Asking questions
         Wouldn’t you like to know what is going on in your child’s mind? Isn’t it
amazing to see the thinking process at work? One of the joys of being around
children is seeing how they make sense of their world. Tapping into this process is
eye-opening to parents and teachers alike.
 
         One way to get inside your child’s thought process is by asking
open-ended questions. This type of question is a way to encourage her to use
her existing knowledge and intertwine it with conjecture.
 
         An open-ended question is one for which there is not only one answer. This
also means that there is neither a correct or incorrect response.
 
         When you talk to your child, you never know where the conversation will
lead when you use open-ended questions. Imagine being together in a new
setting and asking, “What does this remind you of?” There is something that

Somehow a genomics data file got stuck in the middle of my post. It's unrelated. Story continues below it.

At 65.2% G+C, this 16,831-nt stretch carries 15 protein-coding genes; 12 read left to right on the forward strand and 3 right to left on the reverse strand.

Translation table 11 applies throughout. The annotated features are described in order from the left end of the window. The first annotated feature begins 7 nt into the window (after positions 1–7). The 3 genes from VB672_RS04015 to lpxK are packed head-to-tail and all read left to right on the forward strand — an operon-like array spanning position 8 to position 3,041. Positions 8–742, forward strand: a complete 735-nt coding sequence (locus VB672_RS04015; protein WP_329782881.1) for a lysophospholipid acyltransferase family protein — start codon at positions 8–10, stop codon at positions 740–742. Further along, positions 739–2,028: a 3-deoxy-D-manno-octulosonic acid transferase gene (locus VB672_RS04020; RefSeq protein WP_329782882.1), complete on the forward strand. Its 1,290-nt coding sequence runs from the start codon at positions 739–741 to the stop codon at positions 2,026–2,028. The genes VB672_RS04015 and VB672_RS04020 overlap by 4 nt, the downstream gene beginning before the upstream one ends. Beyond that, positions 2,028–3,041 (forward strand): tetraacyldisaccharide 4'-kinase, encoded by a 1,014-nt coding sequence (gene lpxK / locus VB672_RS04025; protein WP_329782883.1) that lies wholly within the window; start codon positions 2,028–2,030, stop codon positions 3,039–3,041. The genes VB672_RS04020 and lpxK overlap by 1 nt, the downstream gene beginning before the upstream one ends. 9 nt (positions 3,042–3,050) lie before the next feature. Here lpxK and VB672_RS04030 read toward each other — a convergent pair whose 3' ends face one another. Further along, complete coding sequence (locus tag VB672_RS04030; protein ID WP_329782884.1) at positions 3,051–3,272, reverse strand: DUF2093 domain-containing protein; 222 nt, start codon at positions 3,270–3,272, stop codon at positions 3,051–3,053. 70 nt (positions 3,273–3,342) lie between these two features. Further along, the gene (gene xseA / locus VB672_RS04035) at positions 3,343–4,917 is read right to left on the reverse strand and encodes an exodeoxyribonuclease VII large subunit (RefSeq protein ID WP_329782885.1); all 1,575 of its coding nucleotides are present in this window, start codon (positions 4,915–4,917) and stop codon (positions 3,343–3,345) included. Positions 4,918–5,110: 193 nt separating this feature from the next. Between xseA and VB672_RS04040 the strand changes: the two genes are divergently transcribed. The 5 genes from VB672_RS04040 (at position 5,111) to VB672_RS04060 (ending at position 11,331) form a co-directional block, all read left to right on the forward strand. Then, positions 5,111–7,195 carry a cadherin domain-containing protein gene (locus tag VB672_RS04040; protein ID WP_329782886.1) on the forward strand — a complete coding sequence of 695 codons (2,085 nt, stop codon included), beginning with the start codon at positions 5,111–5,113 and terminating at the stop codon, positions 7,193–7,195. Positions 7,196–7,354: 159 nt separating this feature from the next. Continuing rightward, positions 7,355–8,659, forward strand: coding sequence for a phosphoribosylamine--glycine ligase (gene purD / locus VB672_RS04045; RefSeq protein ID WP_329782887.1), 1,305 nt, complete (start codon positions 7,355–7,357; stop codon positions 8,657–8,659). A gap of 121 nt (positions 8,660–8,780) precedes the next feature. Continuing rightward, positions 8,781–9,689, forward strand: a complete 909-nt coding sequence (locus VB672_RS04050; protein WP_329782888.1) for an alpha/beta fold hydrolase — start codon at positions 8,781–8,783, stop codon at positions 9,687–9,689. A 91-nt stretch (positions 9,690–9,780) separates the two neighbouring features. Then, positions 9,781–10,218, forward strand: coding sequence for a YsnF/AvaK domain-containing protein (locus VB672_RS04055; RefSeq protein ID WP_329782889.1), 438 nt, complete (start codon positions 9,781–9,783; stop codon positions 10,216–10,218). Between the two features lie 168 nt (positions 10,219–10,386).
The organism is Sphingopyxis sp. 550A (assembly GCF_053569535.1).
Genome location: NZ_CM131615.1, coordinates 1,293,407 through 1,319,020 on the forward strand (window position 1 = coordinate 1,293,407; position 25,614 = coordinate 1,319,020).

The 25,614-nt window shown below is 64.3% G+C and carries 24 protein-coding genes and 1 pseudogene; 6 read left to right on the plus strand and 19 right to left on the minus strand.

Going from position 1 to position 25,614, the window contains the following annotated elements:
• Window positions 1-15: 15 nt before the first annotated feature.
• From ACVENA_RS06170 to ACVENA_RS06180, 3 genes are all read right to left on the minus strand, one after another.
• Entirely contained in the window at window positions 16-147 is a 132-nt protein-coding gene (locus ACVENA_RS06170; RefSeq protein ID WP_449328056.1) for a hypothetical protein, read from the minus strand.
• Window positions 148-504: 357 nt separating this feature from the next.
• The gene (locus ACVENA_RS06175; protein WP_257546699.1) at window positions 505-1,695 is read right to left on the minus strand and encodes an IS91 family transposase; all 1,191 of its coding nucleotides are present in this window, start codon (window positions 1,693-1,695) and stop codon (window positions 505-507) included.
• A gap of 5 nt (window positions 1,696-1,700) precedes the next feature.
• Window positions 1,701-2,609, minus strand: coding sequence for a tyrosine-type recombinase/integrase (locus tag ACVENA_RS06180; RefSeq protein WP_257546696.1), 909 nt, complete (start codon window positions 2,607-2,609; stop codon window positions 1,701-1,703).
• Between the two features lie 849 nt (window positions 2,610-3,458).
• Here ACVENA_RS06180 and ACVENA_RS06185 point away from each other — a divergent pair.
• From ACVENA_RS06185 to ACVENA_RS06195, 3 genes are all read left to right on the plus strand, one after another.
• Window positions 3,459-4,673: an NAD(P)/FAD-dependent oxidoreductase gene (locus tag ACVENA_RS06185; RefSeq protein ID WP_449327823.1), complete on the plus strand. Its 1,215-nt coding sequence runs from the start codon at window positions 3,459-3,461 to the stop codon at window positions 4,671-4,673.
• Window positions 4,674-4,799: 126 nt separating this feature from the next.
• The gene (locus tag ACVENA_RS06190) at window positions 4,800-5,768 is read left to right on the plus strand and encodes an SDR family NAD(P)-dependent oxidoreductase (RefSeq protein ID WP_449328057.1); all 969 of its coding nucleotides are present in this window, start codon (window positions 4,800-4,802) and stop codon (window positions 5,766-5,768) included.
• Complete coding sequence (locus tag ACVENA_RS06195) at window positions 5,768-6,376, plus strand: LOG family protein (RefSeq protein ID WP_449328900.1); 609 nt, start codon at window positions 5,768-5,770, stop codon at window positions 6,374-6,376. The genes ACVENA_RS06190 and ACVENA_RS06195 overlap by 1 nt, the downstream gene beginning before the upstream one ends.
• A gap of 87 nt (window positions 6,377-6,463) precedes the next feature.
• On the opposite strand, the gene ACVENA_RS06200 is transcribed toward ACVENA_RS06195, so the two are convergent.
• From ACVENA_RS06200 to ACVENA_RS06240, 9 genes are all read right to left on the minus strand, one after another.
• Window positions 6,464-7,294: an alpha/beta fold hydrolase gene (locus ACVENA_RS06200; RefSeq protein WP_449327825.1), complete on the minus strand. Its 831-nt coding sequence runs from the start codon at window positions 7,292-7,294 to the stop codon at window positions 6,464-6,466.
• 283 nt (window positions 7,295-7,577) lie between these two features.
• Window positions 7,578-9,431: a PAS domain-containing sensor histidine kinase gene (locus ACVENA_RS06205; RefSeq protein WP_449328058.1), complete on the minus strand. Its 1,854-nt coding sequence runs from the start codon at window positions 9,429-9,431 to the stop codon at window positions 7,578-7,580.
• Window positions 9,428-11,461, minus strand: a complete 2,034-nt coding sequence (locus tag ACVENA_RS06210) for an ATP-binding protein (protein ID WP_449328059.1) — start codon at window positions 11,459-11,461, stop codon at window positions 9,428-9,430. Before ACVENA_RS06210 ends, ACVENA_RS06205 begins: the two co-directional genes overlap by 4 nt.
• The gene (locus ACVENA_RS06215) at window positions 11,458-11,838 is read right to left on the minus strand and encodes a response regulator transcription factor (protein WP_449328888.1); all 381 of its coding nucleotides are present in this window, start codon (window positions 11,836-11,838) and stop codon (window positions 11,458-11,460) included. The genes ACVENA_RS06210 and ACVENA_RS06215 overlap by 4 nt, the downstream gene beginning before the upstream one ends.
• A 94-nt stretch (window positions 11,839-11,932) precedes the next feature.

reminds you of one place, but there is very likely something about it that recalls
a totally different experience to your child 
 
         In a situation where events have not gone well, you can encourage your
child to think through an alternative action by asking, “What could you do the
next time?”

         Even the very youngest of children can explain what they are up to if you
ask, during the process of making something creative, “What do you call those
things you’re using?”
 
         When children seem to know something that I wouldn’t expect them to
know, I ask, “How do you know?” That’s a good way to check where the
knowledge came from or to see if the kid is making something up.
 
        Here are some more open-ended questions and examples of how you
may want to ask them with your young ones:
 
        When they are constructing something, ask, “Is there anything else you
could use?”
 
        At a turning point in a story you are reading, ask, “What do you think will
happen next?”
 
        When a character gets himself in a jam, ask, “What would you do if you
were in that situation?”
 
        When she tells you the answer to a math problem, ask, “How did you
figure that out?”

        This column has been incorporated into Teach Your Children Well: A Teacher’s Advice for Parents

 
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